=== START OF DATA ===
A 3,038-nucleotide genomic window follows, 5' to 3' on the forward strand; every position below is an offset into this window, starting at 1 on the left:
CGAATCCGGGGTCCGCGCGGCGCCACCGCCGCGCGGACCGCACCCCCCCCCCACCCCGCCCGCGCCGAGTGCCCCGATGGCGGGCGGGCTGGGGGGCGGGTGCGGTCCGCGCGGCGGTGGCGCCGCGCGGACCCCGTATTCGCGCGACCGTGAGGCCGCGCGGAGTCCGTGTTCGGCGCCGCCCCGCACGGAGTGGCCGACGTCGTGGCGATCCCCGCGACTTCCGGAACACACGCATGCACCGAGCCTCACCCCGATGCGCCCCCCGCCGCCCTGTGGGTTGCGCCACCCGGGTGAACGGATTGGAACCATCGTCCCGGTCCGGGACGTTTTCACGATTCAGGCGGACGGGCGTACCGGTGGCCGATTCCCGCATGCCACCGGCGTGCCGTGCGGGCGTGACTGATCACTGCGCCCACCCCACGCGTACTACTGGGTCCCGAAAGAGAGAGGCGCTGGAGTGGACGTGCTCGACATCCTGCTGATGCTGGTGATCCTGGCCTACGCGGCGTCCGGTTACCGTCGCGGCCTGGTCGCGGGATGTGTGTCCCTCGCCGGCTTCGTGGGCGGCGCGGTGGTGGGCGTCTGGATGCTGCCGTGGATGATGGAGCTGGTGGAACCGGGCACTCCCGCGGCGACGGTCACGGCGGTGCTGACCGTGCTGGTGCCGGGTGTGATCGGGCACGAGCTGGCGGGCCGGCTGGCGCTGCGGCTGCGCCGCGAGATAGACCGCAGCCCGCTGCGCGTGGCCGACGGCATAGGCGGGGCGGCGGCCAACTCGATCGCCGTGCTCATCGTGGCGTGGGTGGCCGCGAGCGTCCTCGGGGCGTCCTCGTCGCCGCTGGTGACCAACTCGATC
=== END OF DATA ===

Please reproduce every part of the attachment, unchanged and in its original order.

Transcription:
A 3,038-nucleotide genomic window follows, 5' to 3' on the forward strand; every position below is an offset into this window, starting at 1 on the left:
CGAATCCGGGGTCCGCGCGGCGCCACCGCCGCGCGGACCGCACCCCCCCCCCACCCCGCCCGCGCCGAGTGCCCCGATGGCGGGCGGGCTGGGGGGCGGGTGCGGTCCGCGCGGCGGTGGCGCCGCGCGGACCCCGTATTCGCGCGACCGTGAGGCCGCGCGGAGTCCGTGTTCGGCGCCGCCCCGCACGGAGTGGCCGACGTCGTGGCGATCCCCGCGACTTCCGGAACACACGCATGCACCGAGCCTCACCCCGATGCGCCCCCCGCCGCCCTGTGGGTTGCGCCACCCGGGTGAACGGATTGGAACCATCGTCCCGGTCCGGGACGTTTTCACGATTCAGGCGGACGGGCGTACCGGTGGCCGATTCCCGCATGCCACCGGCGTGCCGTGCGGGCGTGACTGATCACTGCGCCCACCCCACGCGTACTACTGGGTCCCGAAAGAGAGAGGCGCTGGAGTGGACGTGCTCGACATCCTGCTGATGCTGGTGATCCTGGCCTACGCGGCGTCCGGTTACCGTCGCGGCCTGGTCGCGGGATGTGTGTCCCTCGCCGGCTTCGTGGGCGGCGCGGTGGTGGGCGTCTGGATGCTGCCGTGGATGATGGAGCTGGTGGAACCGGGCACTCCCGCGGCGACGGTCACGGCGGTGCTGACCGTGCTGGTGCCGGGTGTGATCGGGCACGAGCTGGCGGGCCGGCTGGCGCTGCGGCTGCGCCGCGAGATAGACCGCAGCCCGCTGCGCGTGGCCGACGGCATAGGCGGGGCGGCGGCCAACTCGATCGCCGTGCTCATCGTGGCGTGGGTGGCCGCGAGCGTCCTCGGGGCGTCCTCGTCGCCGCTGGTGACCAACTCGATC